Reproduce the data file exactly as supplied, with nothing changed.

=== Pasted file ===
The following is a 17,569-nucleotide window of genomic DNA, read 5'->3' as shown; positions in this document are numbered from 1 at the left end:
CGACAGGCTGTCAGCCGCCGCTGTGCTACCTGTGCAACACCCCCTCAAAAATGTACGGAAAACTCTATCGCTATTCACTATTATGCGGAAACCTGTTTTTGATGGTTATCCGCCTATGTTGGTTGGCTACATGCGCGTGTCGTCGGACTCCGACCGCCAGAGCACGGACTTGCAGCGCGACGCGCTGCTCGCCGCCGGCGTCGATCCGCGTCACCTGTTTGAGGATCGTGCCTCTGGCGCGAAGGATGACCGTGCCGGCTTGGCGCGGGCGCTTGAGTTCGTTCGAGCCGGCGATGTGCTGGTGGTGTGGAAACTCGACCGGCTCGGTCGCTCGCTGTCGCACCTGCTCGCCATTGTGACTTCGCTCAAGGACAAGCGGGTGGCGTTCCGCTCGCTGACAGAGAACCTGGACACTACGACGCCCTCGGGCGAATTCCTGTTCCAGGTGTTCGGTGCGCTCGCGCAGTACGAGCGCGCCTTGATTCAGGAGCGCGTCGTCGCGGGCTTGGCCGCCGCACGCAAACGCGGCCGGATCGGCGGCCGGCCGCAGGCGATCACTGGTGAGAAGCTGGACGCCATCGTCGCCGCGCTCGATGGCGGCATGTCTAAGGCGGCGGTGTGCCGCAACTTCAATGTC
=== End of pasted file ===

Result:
The following is a 17,569-nucleotide window of genomic DNA, read 5'->3' as shown; positions in this document are numbered from 1 at the left end:
CGACAGGCTGTCAGCCGCCGCTGTGCTACCTGTGCAACACCCCCTCAAAAATGTACGGAAAACTCTATCGCTATTCACTATTATGCGGAAACCTGTTTTTGATGGTTATCCGCCTATGTTGGTTGGCTACATGCGCGTGTCGTCGGACTCCGACCGCCAGAGCACGGACTTGCAGCGCGACGCGCTGCTCGCCGCCGGCGTCGATCCGCGTCACCTGTTTGAGGATCGTGCCTCTGGCGCGAAGGATGACCGTGCCGGCTTGGCGCGGGCGCTTGAGTTCGTTCGAGCCGGCGATGTGCTGGTGGTGTGGAAACTCGACCGGCTCGGTCGCTCGCTGTCGCACCTGCTCGCCATTGTGACTTCGCTCAAGGACAAGCGGGTGGCGTTCCGCTCGCTGACAGAGAACCTGGACACTACGACGCCCTCGGGCGAATTCCTGTTCCAGGTGTTCGGTGCGCTCGCGCAGTACGAGCGCGCCTTGATTCAGGAGCGCGTCGTCGCGGGCTTGGCCGCCGCACGCAAACGCGGCCGGATCGGCGGCCGGCCGCAGGCGATCACTGGTGAGAAGCTGGACGCCATCGTCGCCGCGCTCGATGGCGGCATGTCTAAGGCGGCGGTGTGCCGCAACTTCAATGTC